Mundane Media

‘In the communities in which we work, study, or practice, we cannot possibly carry out our unique craft without engaging others in the context of their real, everyday lives.’ (x)

This poignant statement by Lassiter beautifully summarises the very nature of collaborative ethnography – researchers would be nothing without their audience. This includes both the extraordinary and the mundane.

From reading other people’s blog on television memory research, I have seen a strong connection to family.

‘The quintessential image of the television audience is of the family viewing at home – children and parents sitting together comfortably in front of the lively set.’ (x)

What could be more simple than being with your family? The results from consulting with family members were not simple – as it turns out, parents and grandparents are sitting on a gold mine of interesting anecdotes, cautionary tales, and plain old history.

‘Many ethnographers have emphasised collaborative relationships between professional researchers, not necessarily between researchers and their collaborators.’ (x)

Lassiter questions the validity of research that only utilises professionals speaking to professionals – I would question it too. What is the point of undertaking research on a community without input from a variety of individuals from said community?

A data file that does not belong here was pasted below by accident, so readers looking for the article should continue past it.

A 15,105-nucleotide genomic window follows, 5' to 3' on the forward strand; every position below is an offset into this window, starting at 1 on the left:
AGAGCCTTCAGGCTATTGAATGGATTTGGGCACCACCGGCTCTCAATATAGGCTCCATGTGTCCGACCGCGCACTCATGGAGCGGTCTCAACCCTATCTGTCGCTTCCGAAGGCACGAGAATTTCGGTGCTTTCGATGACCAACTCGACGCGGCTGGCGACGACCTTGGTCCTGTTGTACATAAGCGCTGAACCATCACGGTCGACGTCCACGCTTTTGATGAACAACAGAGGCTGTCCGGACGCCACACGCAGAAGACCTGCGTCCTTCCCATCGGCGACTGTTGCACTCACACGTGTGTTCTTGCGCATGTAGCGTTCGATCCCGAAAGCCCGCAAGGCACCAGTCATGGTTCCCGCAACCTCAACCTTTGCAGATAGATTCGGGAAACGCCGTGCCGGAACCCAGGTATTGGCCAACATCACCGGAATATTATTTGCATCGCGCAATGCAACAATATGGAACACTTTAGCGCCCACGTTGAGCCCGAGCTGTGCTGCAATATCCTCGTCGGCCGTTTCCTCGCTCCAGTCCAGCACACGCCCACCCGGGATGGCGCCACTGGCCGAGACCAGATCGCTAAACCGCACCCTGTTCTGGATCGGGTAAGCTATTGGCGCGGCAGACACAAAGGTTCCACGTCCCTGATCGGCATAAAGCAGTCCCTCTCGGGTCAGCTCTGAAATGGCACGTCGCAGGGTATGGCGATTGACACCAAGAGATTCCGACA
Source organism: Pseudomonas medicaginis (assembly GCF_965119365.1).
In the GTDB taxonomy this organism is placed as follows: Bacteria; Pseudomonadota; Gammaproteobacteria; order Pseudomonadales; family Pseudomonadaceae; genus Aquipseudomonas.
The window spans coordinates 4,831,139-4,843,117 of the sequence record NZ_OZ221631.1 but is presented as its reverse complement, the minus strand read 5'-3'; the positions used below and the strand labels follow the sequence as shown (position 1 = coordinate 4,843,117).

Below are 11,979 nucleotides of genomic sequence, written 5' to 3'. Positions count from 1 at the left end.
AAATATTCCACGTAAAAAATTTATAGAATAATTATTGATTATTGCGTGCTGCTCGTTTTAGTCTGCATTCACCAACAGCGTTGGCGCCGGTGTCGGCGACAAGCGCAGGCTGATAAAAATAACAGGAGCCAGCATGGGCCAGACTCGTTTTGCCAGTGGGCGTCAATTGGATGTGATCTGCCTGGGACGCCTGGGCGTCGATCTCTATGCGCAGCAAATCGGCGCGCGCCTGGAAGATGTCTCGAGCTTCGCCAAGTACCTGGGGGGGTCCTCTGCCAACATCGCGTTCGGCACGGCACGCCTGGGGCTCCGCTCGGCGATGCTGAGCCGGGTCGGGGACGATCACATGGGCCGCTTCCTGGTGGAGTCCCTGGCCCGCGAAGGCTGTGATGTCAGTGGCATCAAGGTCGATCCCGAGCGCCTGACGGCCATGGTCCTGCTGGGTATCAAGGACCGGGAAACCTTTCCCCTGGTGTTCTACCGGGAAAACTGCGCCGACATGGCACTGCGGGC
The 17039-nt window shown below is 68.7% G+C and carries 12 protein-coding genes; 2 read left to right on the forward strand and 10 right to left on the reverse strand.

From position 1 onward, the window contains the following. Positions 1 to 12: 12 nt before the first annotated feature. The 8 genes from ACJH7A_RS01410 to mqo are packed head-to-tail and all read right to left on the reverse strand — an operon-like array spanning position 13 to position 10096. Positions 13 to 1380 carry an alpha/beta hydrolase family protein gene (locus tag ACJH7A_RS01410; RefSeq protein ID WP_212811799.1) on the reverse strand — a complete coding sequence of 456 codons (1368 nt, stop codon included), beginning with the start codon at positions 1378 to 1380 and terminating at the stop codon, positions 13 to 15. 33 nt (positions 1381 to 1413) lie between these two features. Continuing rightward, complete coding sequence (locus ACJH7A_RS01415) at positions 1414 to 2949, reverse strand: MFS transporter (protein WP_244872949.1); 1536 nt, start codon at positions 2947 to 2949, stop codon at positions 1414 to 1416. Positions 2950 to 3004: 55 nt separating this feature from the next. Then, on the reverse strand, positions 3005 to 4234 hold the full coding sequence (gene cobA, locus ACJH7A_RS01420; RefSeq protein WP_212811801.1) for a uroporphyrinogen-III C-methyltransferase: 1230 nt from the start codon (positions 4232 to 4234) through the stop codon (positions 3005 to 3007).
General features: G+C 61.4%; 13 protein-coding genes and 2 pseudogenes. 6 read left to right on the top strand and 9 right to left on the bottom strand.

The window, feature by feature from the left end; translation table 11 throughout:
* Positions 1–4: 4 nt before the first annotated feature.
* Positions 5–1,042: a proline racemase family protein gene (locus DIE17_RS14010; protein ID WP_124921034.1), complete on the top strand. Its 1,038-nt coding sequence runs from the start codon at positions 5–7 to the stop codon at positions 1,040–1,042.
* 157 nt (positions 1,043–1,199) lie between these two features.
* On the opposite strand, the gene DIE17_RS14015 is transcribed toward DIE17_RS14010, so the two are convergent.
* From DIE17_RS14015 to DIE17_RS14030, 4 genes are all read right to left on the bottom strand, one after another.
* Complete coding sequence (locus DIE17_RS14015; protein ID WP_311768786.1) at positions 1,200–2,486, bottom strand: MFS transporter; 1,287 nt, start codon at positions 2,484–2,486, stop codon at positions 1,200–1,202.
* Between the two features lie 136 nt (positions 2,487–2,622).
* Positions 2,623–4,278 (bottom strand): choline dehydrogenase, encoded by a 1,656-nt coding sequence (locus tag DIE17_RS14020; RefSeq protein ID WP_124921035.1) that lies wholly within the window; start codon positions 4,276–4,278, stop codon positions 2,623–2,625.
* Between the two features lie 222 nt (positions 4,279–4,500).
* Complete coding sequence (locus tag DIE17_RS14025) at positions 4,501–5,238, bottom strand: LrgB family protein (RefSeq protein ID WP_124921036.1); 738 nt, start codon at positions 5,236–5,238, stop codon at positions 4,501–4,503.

‘Collaborative ethnography pulls together threads of collaboration between ethnographers and their consultants that have found their way into ethnographic field methods’ (x)

The same sentence in the context of the task my peers and I were asked to complete:

Collaborative ethnography (topic: television memory research) pulls together threads of collaboration (blogging) between ethnographers (lecturer/tutor) and their consultants (university students) that have found their way into ethnographic field methods (studying BCM).

The strengths of this approach to collaborative ethnography are many. The time-frame of the research task was one week (give or take); there are a variety of responses from a similar age group (19 – 24), a mix of men and women, and a cross section of many different ethnic backgrounds. This reflects on the idea of the ‘unique craft’ of engaging with audiences in their everyday lives.

However, for the same reasons there are weaknesses in collaborative ethnography. Unless the researcher was strictly conducting their research on the experiences of television memory by university students aged 19-24, there are limitations in the pool of responses – especially for a large scale research project.

And of course while there may be common themes indicating a opportunity for further research, there may be an influx of left field responses that could leave the researcher with loose ends.

Overall however, I believe the strengths outweigh the weaknesses. In doing this task, it was revealed that there was a strong common theme of family ­– not only does this give ethnographers an indication of possible research fields and topics, but shows audiences that their normal and mundane lives are part of a larger experience and not so mundane after all.


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